As members of the Young Workers Subcommittee, we recognize that these cuts will lead to fewer graduate students at the University and therefore less young workers employed at Brock. The majority of CUPE 4207’s Unit 1 membership—Instructors, Teaching Assistants (“TAs”), Marker/Graders, and Lab Demonstrators—are graduate students. As per the CUPE 4207 Collective Agreement, funded graduate students receive preference in hiring for TAships and Marker/Grader positions. Meaning, the Board’s decision to defund MRPs jeopardizes MRP students’ hiring preference. As such, MRP students will experience undue stress in their attempts to find work. Without funding and without a guaranteed paid position, MRP graduate students’ livelihoods are in jeopardy. The Young Workers Subcommittee finds the Board’s decision unjust in that it not only fails to value and support MRP-based students’ research, but also the lives of MRP graduate students, many of whom are young workers. 

CUPE 4207’s Young Workers Subcommittee strives for equity and social justice. We value the work of all grad students and graduate student workers from varying disciplines offer diverse, creative, and knowledgeable perspectives. We are acutely aware that, given the disproportionate effects of MRP funding cuts towards students and workers within the FoE, FoH, and FoSS, the young workers subcommittee will be deprived of the opportunity to work along with its necessary and treasured members. 

Funding sends a clear message within and beyond the university about what forms of education, what kinds of students, and what kinds of work are of value. The Young Workers Subcommittee asks that the Board’s decisions reflect the very salient fact that all education, all students, and all university workers are valuable. We ask that the Board: (1) Reinstate funding to all research graduate programs; (2) Distribute cuts equitably across all faculties when cuts cannot be avoided; (3) Include students in any further fiduciary decisions affecting their funding.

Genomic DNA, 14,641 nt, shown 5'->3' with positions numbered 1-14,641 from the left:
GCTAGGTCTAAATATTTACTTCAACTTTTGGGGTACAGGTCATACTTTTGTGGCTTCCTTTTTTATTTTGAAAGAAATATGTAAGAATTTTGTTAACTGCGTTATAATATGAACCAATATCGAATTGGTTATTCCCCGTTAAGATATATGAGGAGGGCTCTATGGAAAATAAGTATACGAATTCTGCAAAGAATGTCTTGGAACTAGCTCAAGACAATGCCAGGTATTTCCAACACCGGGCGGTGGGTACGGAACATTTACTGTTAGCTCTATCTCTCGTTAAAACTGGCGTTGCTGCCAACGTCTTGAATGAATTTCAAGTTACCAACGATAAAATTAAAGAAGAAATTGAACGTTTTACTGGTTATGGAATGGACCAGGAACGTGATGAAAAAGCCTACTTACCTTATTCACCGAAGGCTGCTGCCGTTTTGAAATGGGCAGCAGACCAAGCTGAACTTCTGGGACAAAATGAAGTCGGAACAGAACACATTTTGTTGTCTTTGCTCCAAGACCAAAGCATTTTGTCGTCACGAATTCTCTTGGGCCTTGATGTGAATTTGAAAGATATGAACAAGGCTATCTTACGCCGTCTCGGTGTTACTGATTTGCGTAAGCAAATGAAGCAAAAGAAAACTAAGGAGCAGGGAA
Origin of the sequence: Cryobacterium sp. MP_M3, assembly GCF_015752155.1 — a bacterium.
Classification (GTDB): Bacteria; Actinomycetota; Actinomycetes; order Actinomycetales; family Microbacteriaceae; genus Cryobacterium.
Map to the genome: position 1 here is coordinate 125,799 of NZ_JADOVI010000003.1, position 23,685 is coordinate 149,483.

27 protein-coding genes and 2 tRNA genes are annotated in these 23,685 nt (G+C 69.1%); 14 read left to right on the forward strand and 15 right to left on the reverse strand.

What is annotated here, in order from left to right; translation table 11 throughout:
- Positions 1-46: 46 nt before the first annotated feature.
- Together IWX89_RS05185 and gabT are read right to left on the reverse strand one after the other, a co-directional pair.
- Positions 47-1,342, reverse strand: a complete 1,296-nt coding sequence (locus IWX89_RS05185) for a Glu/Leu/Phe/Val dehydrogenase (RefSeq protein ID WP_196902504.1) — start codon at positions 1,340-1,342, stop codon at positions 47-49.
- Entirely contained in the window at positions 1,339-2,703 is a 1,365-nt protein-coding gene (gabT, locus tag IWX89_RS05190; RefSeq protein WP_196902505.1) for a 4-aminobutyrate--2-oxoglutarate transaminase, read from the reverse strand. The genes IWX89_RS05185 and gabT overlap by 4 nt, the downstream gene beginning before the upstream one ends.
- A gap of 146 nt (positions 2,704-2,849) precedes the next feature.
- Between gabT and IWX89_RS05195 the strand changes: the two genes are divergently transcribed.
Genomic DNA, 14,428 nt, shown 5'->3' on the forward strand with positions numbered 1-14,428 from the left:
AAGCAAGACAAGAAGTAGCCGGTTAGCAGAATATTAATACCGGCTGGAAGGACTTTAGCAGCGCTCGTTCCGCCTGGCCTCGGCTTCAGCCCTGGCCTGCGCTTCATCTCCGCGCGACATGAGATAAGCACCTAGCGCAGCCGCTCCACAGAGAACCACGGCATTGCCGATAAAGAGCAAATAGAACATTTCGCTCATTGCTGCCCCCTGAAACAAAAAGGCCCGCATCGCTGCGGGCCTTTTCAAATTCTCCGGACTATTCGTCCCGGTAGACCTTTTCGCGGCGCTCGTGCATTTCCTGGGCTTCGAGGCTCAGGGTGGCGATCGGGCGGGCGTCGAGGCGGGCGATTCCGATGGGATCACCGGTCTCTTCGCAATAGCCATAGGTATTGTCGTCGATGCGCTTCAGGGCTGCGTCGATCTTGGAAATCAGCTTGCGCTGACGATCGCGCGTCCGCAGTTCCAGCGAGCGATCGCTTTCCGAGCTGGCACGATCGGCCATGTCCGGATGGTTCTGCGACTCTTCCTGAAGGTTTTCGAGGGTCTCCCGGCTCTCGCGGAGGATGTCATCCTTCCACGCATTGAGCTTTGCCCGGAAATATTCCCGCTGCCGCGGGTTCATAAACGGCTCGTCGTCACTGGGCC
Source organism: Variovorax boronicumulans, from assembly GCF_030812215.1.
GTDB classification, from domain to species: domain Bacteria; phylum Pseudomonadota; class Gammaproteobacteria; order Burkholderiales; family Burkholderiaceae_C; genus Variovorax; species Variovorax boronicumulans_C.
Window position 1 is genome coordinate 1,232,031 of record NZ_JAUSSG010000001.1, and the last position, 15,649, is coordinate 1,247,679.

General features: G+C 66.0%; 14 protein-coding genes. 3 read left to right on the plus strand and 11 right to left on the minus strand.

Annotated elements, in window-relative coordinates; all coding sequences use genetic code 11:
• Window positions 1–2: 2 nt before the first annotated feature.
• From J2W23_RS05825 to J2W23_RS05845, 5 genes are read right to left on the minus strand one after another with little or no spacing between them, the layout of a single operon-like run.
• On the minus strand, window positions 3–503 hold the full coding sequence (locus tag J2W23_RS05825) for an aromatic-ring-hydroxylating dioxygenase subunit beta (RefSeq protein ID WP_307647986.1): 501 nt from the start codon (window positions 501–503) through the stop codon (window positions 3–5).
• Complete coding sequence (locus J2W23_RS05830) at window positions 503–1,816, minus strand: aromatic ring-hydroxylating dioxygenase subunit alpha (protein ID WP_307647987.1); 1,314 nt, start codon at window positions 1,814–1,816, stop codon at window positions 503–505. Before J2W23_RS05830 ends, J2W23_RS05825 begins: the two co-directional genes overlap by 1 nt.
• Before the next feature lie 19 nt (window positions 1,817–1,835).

CUPE 4207 Young Workers Subcommittee 

Morgan Crosby, Social Justice & Equity Studies 

Ege Kamber, Psychology 

Claire Thyne, English Language & Literature 

Sarah G. Pierson, Social Justice & Equity Studies 

Hamnah Shahid, Psychology 

Kaho Nishibu, Sociology

This letter is signed by the following workers in solidarity with our Subcommittee: 

Stacyann Williams, Equity Officer 2023-2024 

Zoe Williams, English Language & Literature 

Maddie Beaulieu, English Language & Literature 

Jaime Bastien, English Language & Literature 

Faith Lokaisingh, Social Justice & Equity Studies 

Olivia Hay, English Language & Literature 

Jessie Hendriks, English Language & Literature 

Guneet Bagga, Social Justice & Equity Studies 

Tiffanie St. Lewis, Social Justice & Equity Studies 

Laadi Salifu, Social Justice & Equity Studies 

Bailey Amos, Social Justice & Equity Studies 

Hurakhsh Hazheer, Social Justice & Equity Studies 

Christian Santesso, Political Science 

James Paetkau, Social Justice and Equity Studies